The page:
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UK mortgages hit highest level since June


According to data from the Bank of England, the total number of mortgage approvals for home purchases fell to 72,600 last month, from 74,200 in August. Photo: PA

The British borrowed £ 9.5 billion ($ 13.1 billion) in mortgage debt in September, the highest level since June.

The figure is above the £ 6.8bn average over the past six months, as potential owners rushed to close deals before the stamp duty holiday was reduced, and eventually liquidated late September.

According to the latest data from the Bank of England (BoE), the total number of mortgage approvals for home purchases, an indicator of future borrowing, fell to 72,600 last month, from 74,200 in August .

However, this was still higher than pre-COVID levels in February 2020.

Approvals for remortgaging, which includes remortgaging with another lender, edged up to 41,500 in September. This remains low compared to the months up to February 2020, but it is the highest since March 2020.

Graphic: Bank of England

Potential owners rushed to close deals before the stamp duty holiday was reduced and were finally liquidated in late September. Graphic: Bank of England

“This will likely be the last set of figures from the Bank of England where the effective interest rate on new mortgages drops, as several lenders, including Barclays, HSBC, NatWest and TSB, have all raised their prices in anticipation of ‘a base rate. increase next week, ”said Mark Harris, managing director of mortgage broker SPF Private Clients.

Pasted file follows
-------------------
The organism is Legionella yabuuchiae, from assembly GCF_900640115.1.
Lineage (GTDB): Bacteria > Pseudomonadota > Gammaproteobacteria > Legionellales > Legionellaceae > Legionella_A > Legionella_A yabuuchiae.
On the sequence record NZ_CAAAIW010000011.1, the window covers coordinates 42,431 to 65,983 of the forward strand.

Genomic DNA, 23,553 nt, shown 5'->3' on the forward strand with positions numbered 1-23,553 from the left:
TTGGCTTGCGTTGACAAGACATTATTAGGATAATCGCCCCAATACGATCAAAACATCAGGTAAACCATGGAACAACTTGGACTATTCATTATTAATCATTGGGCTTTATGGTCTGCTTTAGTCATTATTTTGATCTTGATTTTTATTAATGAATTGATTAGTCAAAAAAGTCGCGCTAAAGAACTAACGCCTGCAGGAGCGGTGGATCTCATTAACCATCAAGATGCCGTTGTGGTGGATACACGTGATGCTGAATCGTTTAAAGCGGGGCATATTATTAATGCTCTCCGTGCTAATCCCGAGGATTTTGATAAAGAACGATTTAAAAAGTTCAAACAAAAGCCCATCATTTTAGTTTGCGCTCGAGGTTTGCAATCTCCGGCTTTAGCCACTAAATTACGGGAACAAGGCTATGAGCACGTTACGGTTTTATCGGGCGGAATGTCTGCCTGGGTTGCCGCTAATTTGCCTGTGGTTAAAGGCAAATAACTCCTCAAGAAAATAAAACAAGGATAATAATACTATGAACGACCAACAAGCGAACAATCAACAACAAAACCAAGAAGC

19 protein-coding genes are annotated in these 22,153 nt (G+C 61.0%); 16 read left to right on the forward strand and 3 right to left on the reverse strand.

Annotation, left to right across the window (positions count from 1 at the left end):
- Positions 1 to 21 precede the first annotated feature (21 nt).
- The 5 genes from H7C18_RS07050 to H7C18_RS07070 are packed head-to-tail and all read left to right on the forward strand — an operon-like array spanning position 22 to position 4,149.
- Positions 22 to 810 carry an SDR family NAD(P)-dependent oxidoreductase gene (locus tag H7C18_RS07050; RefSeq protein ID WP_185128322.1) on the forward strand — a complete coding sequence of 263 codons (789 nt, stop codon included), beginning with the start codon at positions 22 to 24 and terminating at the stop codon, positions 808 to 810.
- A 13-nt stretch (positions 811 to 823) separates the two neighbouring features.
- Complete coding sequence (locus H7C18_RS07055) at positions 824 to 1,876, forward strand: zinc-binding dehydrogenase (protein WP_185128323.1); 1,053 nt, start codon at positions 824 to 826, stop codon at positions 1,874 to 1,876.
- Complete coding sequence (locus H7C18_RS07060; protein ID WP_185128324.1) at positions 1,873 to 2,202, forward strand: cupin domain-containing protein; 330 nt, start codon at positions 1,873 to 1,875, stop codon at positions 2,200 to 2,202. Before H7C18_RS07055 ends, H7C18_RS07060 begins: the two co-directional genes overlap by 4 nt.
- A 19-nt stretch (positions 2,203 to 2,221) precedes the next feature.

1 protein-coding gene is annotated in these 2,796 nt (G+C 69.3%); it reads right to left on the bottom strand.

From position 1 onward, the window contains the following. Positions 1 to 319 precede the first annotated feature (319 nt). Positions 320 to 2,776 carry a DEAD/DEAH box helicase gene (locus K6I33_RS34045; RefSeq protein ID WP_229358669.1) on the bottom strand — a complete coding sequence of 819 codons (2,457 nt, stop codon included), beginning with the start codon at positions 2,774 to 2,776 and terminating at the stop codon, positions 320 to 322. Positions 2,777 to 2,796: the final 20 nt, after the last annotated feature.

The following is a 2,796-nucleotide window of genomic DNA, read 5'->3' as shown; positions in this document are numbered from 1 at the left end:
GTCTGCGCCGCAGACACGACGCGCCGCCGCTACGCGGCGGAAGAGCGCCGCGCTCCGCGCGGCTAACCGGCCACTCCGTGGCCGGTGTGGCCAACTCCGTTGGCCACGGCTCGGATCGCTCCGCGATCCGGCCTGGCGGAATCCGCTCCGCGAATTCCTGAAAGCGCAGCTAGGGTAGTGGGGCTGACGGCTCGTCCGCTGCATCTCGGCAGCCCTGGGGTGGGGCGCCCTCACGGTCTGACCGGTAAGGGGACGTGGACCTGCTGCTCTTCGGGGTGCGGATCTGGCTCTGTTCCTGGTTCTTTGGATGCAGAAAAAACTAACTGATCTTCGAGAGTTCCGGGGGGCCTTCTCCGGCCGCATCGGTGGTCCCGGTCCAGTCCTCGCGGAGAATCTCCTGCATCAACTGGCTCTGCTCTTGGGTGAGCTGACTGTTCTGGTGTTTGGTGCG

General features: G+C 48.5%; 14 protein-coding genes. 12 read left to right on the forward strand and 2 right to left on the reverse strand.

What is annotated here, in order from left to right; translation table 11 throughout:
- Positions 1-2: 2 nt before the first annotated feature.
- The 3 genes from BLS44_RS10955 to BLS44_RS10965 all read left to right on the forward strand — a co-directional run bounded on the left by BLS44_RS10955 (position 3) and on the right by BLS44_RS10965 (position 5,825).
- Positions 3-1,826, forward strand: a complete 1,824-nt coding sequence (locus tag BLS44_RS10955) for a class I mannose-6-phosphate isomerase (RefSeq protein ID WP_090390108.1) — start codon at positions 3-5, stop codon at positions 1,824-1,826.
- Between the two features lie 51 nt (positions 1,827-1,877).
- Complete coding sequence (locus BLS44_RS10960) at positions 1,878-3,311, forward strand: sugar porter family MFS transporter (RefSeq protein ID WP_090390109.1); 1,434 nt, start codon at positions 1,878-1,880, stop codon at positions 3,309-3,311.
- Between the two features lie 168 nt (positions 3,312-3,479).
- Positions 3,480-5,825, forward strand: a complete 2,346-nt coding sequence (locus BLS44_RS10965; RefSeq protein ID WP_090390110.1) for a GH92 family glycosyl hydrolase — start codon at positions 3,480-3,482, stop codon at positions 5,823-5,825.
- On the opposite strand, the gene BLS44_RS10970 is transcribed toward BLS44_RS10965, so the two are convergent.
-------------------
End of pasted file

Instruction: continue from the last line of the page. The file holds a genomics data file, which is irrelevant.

“Whether base rates go up or not, mortgage rates have started to rise as markets have already forecast a rate hike, and maybe two or three more by the end of next year.”

Traders are betting Threadneedle Street will start raising interest rates from their all-time low as early as next month, with benchmark rates expected to hit 1.25% by the end of next year.

Low rates have helped to increase demand in the UK property market, with house prices rising in most parts of the country.

Read more: UK house prices could rise as fewer properties hit the market

Laura Suter, head of personal finance at investment brokerage AJ Bell, said: “Homeowners need to be aware that this is not about an interest rate hike now and time is running out with rates. record mortgages that we all get used to.

Friday’s report also showed consumers borrowed an additional £ 200million. Credit card loans increased by almost £ 600million, marking the highest level of net borrowing since July 2020.

Individuals have also repaid £ 400million from other forms of consumer credit, such as car dealer financing and personal loans. This is the first net repayment since February 2021, according to the figures.

The effective rate on new personal loans rose to 6.02% in September, the highest since March 2020 but still below the January 2020 level.

Read more: UK average credit card spending at highest level in 8 years

Household net flow to deposit accounts fell last month to £ 9.4bn, while interest rates on deposits in September were broadly unchanged and remained at historically low levels. The effective interest rate on interest-bearing overdrafts in September increased by 8 basis points to 20.74%.

The BoE added that large companies borrowed £ 1bn in loans from banks in September, while small and medium-sized businesses repaid £ 1.4bn.

Private nonfinancial companies bought back £ 1.9bn of net funding in the capital markets in September, compared to an average net issuance of £ 900m in the twelve months to August.

Watch: Should I pay off my debts or save money during the coronavirus pandemic?


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